Director Jeannie Donohoe’s award-winning film Game is a story about pushing boundaries to achieve your goals. The film stars Rick Fox (Dope, He Got Game), Nicole Williams (film debut; Univ. Nevada point guard) and Tye White (People Vs. OJ Simpson, Drumline).
AJ Green, a new kid in town, shows up at the high school boys basketball varsity tryouts and instantly makes an impression. Coach takes notice, and so do the other players, some of whom feel threatened by the new blood. The school’s team is excellent— second best in the state—and this is the year Coach plans to win it all. AJ proves himself on the court and clearly has talent, heart, and drive… as well as a big secret. Will AJ make the team once the players and coach discover the truth?
Jeannie Donohoe is an award-winning filmmaker who has written and directed several short films, including Game, Lambing Season (selected for over 50 film festivals and multiple awards; named one of the “Best Short Films of 2014” by Indiewire; currently airing on PBS Film School Shorts) and Public (Palm Springs ShortFest, PBS Imagemakers). Jeannie was selected from over 4,600 applicants to write and direct Game through the Lexus Short Films program. This talented director is currently developing her first feature-length film.
Producer Joey Horvitz, has over two decades of extensive experience in development, production, distribution, and marketing. From co-founding Cutting Edge Entertainment, to founding film production company Contagious Entertainment. Currently, Horvitz has been responsible for the award-winning Lexus Short Films initiative, which is now going into its fourth season.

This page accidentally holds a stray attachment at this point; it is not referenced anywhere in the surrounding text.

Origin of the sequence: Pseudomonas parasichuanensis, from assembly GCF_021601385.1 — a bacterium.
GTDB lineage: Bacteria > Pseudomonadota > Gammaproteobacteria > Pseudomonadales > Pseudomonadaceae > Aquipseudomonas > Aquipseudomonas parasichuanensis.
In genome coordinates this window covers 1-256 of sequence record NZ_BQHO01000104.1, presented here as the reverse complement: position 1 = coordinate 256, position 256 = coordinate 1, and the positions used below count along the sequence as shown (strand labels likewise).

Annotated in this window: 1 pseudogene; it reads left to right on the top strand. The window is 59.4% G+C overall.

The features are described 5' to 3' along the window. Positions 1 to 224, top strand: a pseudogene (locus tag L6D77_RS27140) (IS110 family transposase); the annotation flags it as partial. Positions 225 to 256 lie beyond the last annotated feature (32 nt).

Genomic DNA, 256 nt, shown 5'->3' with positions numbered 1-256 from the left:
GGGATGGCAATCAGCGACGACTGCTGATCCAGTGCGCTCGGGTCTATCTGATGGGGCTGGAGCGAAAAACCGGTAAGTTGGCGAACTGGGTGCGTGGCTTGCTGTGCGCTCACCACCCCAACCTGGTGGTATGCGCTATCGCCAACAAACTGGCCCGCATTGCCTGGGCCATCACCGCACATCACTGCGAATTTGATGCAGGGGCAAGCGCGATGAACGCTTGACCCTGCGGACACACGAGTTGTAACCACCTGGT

Game has been receiving film festival awards all over the world including; at U.K.’s Raindance Film Festival’s Oscar Qualifying award Best Short Film, Best of Fest Audience Favourites at Palm Spring International ShortFest, Best U.S. Narrative Film at D.C. Shorts, Audience Choice Award at L.A. Indie Film Festival, Best Narrative Short at Tokyo Lift-Off Film Festival and the Bronze Lion Award in Entertainment at Cannes Lions.
Game will soon screen at Savannah Film Festival, Hawaii International Film Festival, and Aesthetica Short Film Festival.
Why did you name your short film ‘Game’?
I like titles with layered meanings. GAME speaks to the nature of sports and the basketball plot, but also to a bold willingness and courage to push past boundaries. I think many societal norms and rules are like a game as well. How do we navigate the game of gender conventions? What’s the game plan for progress when you’re asked to examine hard truths? My favorite basketball movie is Spike Lee’s He Got Game, so maybe there’s a hint of a tribute to that as well.
What sparked the initial idea for it?
I played a lot of sports growing up and I’m a big fan of basketball–I love the game and all the human narratives that surround it. I’ve also had a lifetime of experiences feeling and observing the world’s troubling inequalities between women and men. I wanted to talk about gender constraints and possibilities, but to do it within an entertaining sports film with a twist.
One big challenge early on was the fact that I wrote a very tough role to cast! Whoever was going to play “AJ Green” needed to be an excellent basketball player, a strong, truthful actor, able to pass as a boy, and young enough to play high school age. We had great casting directors on the case. They brought in a number of very strong candidates, including women who played in the WNBA or overseas. But then one day, the casting director was out shopping in a clothing store and spotted someone who might have that look. She went up to the woman in the store and asked if she played basketball. The answer was yes: four years college ball at Nevada, point guard. She had never acted, but was game to come in for an audition. And that was Nicole! She was absolutely amazing to work with.